Empty your mind of all thoughts.
Let your heart be at peace.
Watch the turmoil of beings,
but contemplate their return.
Each separate being in the universe
returns to the common source.
Returning to the source is serenity.
If you don’t realize the Source,
you stumble in confusion and sorrow.
When you realize where you come from,
you naturally become tolerant,
kind-hearted as a grandmother,
dignified as a king.
Immersed in the wonder of the Tao,
you can deal with whatever life brings you,
and when death comes, you are ready.
(Tao Te Ching, chapter 16, translation by Stephen Mitchell)
No More Riddles
Two chapters ago he used a riddle to tell of it. In yesterday’s chapter he described the appearance of the ancient Masters to tell of it. Today, he tells of it quite plainly. It is where we come from, our common Source.
You can’t know it, but you can be it, at ease in your own life. Just realize where you come from, the essence of wisdom.
If you don’t realize the Source, you stumble in confusion and sorrow. Observe the turmoil of beings. They are all around you, stumbling about, in confusion and sorrow. Watch them; but contemplate their return. Each separate being in the universe returns to our common Source.
How do we return? All of nature shows us, in great splendor. We observe the changing seasons. Spring, and then summer; followed by fall, and then winter. I have flowers growing in my back yard. Some last for only a day before they return to our common Source. The trees bud in the spring, and then bloom. Leaves appear on once vacant branches. Soon, the trees are full of leaves, only to shed them all, to return to being barren, empty, again. Ultimately, returning to the Source is when death comes. But, death isn’t the end we think it is. Oh, it is barren and empty for a time, for a season, only to be renewed again, a rebirth. And, the whole process begins again. We like spring. We like the rebirth. The flurry of activity. I like seeing how my garden grows. But it is returning to the Source, to the barrenness, to the emptiness, which is serenity. There is just nothing quite like standing outside in the winter; snow on the ground, ice in the barren, empty branches. The sound of the falling snow. Silence. Silence. The silence is all that remains. So peaceful. This is serenity.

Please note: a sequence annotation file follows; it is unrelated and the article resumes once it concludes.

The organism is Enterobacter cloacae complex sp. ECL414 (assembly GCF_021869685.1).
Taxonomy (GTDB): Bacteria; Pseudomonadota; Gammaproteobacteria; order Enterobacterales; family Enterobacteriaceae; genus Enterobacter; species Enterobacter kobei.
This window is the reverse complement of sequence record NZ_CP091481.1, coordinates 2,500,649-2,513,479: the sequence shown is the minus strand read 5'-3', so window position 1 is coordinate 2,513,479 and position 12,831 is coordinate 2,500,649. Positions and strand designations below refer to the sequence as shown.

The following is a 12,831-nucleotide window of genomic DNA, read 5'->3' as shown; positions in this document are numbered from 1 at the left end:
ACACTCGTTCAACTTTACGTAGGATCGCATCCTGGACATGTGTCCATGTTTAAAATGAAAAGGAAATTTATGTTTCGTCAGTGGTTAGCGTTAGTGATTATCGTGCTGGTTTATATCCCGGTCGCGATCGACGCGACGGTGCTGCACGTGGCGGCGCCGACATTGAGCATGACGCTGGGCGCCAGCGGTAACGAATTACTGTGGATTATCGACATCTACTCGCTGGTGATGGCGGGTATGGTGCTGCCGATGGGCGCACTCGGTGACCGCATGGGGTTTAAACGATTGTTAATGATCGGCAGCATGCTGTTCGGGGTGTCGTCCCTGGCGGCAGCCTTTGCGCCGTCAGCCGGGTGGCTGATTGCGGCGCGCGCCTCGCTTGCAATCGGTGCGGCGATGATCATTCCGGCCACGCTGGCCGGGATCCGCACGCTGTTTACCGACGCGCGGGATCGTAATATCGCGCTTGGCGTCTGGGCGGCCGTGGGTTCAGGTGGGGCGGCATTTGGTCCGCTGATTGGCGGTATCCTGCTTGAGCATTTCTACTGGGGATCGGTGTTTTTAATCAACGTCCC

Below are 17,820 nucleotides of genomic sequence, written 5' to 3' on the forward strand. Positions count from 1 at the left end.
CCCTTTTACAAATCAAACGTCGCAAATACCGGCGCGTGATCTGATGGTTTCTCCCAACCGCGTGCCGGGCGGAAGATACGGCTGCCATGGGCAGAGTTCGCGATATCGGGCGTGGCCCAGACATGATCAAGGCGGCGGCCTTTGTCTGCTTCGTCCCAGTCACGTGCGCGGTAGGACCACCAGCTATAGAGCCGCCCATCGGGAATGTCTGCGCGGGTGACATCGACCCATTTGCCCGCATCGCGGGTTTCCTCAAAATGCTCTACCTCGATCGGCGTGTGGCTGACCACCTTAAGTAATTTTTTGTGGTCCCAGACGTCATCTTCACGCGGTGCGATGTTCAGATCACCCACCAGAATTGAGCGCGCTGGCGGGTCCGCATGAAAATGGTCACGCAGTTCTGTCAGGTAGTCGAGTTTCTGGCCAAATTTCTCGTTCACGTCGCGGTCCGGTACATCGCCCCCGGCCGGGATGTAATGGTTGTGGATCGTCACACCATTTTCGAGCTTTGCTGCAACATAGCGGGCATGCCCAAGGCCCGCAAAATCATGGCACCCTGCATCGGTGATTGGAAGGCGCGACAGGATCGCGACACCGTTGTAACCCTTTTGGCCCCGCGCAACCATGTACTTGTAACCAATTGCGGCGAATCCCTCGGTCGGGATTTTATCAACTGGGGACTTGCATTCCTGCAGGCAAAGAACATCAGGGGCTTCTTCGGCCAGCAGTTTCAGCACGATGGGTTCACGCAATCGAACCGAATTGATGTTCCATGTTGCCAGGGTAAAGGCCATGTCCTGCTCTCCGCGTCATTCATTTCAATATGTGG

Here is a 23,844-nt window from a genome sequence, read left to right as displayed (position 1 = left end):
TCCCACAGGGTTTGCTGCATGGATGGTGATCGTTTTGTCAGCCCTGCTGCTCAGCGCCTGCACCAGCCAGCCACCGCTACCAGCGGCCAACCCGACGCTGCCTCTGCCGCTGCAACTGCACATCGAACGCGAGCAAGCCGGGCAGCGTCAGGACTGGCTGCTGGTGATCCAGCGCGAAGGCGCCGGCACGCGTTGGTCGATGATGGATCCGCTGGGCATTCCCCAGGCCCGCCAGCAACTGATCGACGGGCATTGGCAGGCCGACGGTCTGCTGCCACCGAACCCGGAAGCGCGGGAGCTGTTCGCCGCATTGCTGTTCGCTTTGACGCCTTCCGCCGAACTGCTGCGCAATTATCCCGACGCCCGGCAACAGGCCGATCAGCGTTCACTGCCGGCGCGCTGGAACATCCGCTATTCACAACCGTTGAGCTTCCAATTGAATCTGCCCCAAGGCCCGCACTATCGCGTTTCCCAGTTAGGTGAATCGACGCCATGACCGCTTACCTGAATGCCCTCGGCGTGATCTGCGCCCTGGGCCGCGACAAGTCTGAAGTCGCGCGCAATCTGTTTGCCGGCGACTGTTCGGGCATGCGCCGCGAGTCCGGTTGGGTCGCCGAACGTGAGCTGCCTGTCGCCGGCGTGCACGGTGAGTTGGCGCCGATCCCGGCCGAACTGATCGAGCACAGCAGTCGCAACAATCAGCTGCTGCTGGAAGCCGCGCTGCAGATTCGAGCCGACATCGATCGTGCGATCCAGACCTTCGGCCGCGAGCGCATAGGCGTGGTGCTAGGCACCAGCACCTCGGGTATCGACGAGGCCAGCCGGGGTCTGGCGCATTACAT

It is on those cold, winter nights, when the starkness of returning to the Source is most evident to me. I breathe in. I breathe out. It is then I find it the easiest to empty my mind of all thoughts. But, winter isn’t the only time for contemplation. I know, as I go throughout each year, winter is coming. And, I contemplate our return.
So it is, as I sit out in my back yard garden, every day of the year, I watch as beings go, to and fro. So much turmoil, so much confusion, so much sorrow. Do they not realize where they come from? I let these thoughts come, and I let them go. Slowly, ever so slowly, my mind empties. No matter what turmoil is happening in my own life, I let go of it, out here, in my garden. My heart ceases to be troubled. It becomes at peace.
That is the best explanation I can give of how I come to realize where I come from. Not how I came, but how I come. I keep returning to our common Source. It is a kind of death. It is a death to seeing my self as self. Instead, I see the world as self. We all have a common Source.
And, I am transformed. Each, and every day. I am renewed. Reborn. I become tolerant. Disinterested. Amused. Kind-hearted as a grandmother. Dignified as a king. Please don’t think I am boasting of any special talent, here. I have no reasons to pat myself on the back. I don’t try to be any of these things. It all happens naturally, once I stop resisting. I simply immerse myself in the wonder of the Tao. And, I can deal with whatever life brings me. I understand, a little more each day, what death means. I experience it, a little, each day. So, I am ready.